Save the Date: July 26-31, 2020 This is the tenth in a series of conferences with two major aims: first, to investigate the common properties of very different complex systems; and second, to encourage cross fertilization among the many disciplines involved. ICCS 2020 will be held in the Boston area. More details will be announced soon. Source:
12 days ago
Complexity Digest wrote a new blog post titled Iyad Rahwan Is the Anthropologist of Artificial Intelligence
The algorithms that underlie much of the modern world have grown so complex that we can’t always predict what they’ll do. Iyad Rahwan’s radical idea: The best way to understand them is to observe their behavior in the wild. Source:
12 days ago
Complexity Digest wrote a new blog post titled Information gerrymandering and undemocratic decisions
In a voter game, information gerrymandering can sway the outcome of the vote towards one party, even when both parties have equal sizes and each player has the same influence; and this effect can be exaggerated by strategically placed zealots or automated bots. Information gerrymandering and undemocratic decisions Alexander J. Stewart, Mohsen Mosleh, Marina Diakonova, Antonio A. Arechar, David G. Rand & Joshua B. Plotkin Naturevolume 573, pages 117–121 (2019) Source:
12 days ago
Complexity Digest wrote a new blog post titled Learning to listen – Alice Eldridge
Alice Eldridge – Learning to listen Source:
12 days ago
Complexity Digest wrote a new blog post titled Memory formation in the absence of experience
Memory is coded by patterns of neural activity in distinct circuits. Therefore, it should be possible to reverse engineer a memory by artificially creating these patterns of activity in the absence of a sensory experience. In olfactory conditioning, an odor conditioned stimulus (CS) is paired with an unconditioned stimulus (US; for example, a footshock), and the resulting CS–US association guides future behavior. Here we replaced the odor CS with optogenetic stimulation of a specific olfactory glomerulus and the US with optogenetic stimulation of distinct inputs into the ventral tegmental...
23 days ago
Complexity Digest wrote a new blog post titled The Fair Reward Problem: The Illusion of Success and How to Solve It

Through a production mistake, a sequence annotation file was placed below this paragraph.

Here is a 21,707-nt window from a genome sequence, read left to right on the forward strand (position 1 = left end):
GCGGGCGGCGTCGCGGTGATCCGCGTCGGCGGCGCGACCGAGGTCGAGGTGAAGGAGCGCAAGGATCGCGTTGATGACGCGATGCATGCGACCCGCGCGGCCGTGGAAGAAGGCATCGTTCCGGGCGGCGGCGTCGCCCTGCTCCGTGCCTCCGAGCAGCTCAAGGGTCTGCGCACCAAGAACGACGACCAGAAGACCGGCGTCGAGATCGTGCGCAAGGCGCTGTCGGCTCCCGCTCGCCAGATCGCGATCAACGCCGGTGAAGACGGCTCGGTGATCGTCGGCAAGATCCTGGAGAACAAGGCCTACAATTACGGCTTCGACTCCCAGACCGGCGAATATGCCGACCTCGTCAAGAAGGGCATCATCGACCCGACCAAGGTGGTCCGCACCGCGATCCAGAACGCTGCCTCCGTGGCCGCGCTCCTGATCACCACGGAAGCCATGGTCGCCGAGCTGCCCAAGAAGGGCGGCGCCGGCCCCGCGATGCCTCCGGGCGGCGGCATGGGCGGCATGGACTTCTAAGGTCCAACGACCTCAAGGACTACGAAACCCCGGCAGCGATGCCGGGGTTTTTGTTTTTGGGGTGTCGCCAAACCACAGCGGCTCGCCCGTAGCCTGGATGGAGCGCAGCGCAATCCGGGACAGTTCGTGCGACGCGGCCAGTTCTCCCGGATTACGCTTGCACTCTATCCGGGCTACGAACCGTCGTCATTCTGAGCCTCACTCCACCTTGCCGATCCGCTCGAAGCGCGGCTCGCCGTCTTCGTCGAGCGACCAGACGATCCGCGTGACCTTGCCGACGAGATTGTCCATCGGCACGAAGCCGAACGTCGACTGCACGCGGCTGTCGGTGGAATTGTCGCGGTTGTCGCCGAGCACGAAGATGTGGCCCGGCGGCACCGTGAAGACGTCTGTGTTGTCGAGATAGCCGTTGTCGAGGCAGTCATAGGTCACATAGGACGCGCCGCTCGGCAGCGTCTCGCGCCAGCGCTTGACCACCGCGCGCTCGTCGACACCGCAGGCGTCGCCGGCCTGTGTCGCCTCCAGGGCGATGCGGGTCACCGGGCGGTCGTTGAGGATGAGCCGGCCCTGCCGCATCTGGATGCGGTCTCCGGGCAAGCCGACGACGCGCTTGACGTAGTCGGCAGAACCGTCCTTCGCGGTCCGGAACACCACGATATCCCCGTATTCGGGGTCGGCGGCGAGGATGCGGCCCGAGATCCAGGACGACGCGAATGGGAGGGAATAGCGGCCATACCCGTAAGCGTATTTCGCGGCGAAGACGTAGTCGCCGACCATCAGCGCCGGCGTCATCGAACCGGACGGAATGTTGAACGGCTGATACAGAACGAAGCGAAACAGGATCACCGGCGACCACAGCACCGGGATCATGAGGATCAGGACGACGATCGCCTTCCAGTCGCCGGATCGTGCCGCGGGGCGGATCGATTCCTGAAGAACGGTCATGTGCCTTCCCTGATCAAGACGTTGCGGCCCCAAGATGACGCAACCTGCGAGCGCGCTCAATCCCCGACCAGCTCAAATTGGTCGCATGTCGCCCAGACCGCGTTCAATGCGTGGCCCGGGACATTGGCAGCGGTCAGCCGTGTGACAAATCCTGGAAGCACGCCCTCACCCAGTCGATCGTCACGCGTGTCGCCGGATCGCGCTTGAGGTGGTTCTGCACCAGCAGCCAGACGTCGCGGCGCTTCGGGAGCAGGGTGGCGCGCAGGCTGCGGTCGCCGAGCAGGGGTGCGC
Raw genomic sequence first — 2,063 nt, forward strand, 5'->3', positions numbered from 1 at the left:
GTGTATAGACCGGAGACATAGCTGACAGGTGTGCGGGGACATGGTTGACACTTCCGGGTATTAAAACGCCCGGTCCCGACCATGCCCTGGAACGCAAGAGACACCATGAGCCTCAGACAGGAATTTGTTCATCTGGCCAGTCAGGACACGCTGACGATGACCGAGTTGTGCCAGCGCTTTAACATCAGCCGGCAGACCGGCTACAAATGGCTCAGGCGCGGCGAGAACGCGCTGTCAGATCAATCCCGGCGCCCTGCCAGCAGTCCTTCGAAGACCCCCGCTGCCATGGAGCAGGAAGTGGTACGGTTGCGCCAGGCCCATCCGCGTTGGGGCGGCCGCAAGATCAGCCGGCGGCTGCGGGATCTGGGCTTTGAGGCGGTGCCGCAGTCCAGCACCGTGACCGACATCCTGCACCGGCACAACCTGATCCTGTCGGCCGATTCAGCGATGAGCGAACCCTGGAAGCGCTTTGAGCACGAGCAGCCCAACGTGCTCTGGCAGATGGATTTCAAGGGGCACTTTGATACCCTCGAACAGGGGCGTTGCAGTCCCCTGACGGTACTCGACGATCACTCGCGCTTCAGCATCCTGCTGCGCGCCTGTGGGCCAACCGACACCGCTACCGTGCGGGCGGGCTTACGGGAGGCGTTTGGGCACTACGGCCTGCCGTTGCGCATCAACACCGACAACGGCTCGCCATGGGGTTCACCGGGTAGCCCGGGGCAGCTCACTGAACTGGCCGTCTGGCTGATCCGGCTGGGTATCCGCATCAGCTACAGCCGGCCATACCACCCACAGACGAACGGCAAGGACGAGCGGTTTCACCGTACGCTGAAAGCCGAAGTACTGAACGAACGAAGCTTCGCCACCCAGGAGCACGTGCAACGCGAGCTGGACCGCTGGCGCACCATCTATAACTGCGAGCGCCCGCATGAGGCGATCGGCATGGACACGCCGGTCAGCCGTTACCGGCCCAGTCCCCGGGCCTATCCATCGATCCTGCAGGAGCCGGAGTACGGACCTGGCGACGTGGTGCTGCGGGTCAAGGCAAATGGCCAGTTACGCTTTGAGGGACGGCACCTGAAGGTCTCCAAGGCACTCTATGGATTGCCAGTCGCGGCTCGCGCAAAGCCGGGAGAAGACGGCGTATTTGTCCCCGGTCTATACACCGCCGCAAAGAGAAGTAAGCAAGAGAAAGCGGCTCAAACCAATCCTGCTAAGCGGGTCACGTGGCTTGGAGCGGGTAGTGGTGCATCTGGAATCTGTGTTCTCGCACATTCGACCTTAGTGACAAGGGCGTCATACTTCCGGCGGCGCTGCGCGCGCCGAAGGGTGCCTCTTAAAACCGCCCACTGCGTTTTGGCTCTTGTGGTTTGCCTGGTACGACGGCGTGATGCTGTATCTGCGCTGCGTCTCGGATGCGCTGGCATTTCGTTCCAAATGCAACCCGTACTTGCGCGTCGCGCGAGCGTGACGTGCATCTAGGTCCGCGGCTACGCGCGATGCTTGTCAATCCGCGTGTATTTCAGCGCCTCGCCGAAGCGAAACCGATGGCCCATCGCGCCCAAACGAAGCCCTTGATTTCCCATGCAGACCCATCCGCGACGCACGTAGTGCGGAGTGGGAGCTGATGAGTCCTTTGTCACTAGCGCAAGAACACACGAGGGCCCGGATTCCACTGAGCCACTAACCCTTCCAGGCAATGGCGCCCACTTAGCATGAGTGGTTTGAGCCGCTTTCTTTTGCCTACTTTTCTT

Humanity has been fascinated by the pursuit of fortune since time immemorial, and many successful outcomes benefit from strokes of luck. But success is subject to complexity, uncertainty, and change — and at times becoming increasingly unequally distributed. This leads to tension and confusion over to what extent people actually get what they deserve (i.e. fairness/meritocracy). Moreover, in many fields, humans are overconfident and pervasively confuse luck for skill (I win, it is skill; I lose, it is bad luck). In some fields, there is too much risk-taking; in others, not enough. Where...
23 days ago
Complexity Digest wrote a new blog post titled Postdoctoral Fellowshio in Complex Systems and Data Science @UVMComplexity
This Postdoctoral Fellowship in Complex Systems and Data Science at the University of Vermont’s Complex Systems Center offers early-career scientists a unique experience to tackle open questions related to complex systems and data science that are of utmost importance in science, industry, and society. This postdoctoral fellowship provides a high level of intellectual freedom and the opportunity to work alongside leading academic researchers and industry partners. Source:
23 days ago
Complexity Digest wrote a new blog post titled Social media usage reveals how regions recover after natural disaster
The challenge of nowcasting and forecasting the effect of natural disasters (e.g. earthquakes, floods, hurricanes) on assets, people and society is of primary importance for assessing the ability of such systems to recover from extreme events. Traditional disaster recovery estimates, such as surveys and interviews, are usually costly, time consuming and do not scale. Here we present a methodology to indirectly estimate the post-emergency recovery status (‘downtime’) of small businesses in urban areas looking at their online posting activity on social media. Analysing the time...
23 days ago
Complexity Digest wrote a new blog post titled The Neuroscience of Reality
The reality we perceive is not a direct reflection of the external objective world. Instead it is the product of the brain’s predictions about the causes of incoming sensory signals. The property of realness that accompanies our perceptions may serve to guide our behavior so that we respond appropriately to the sources of sensory signals.   The Neuroscience of Reality Anil Seth Scientific American Source:
26 days ago
Complexity Digest wrote a new blog post titled Interactional and Informational Attention on Twitter
Twitter may be considered to be a decentralized social information processing platform whose users constantly receive their followees’ information feeds, which they may in turn dispatch to their followers. This decentralization is not devoid of hierarchy and heterogeneity, both in terms of activity and attention. In particular, we appraise the distribution of attention at the collective and individual level, which exhibits the existence of attentional constraints and focus effects. We observe that most users usually concentrate their attention on a limited core of peers and topics, and...
28 days ago
Complexity Digest wrote a new blog post titled We Need an International Center for Climate Modeling
Earth’s climate is changing, and we must decide what to do about it. Existing climate models all predict further warming, but for all we currently know, this trend could range from modest and manageable to an existential threat. In face of such large uncertainty it is difficult to agree on a course of action. For this reason, we propose the formation of an international initiative for high resolution climate models with the aim of providing more reliable long-term predictions. Source:
28 days ago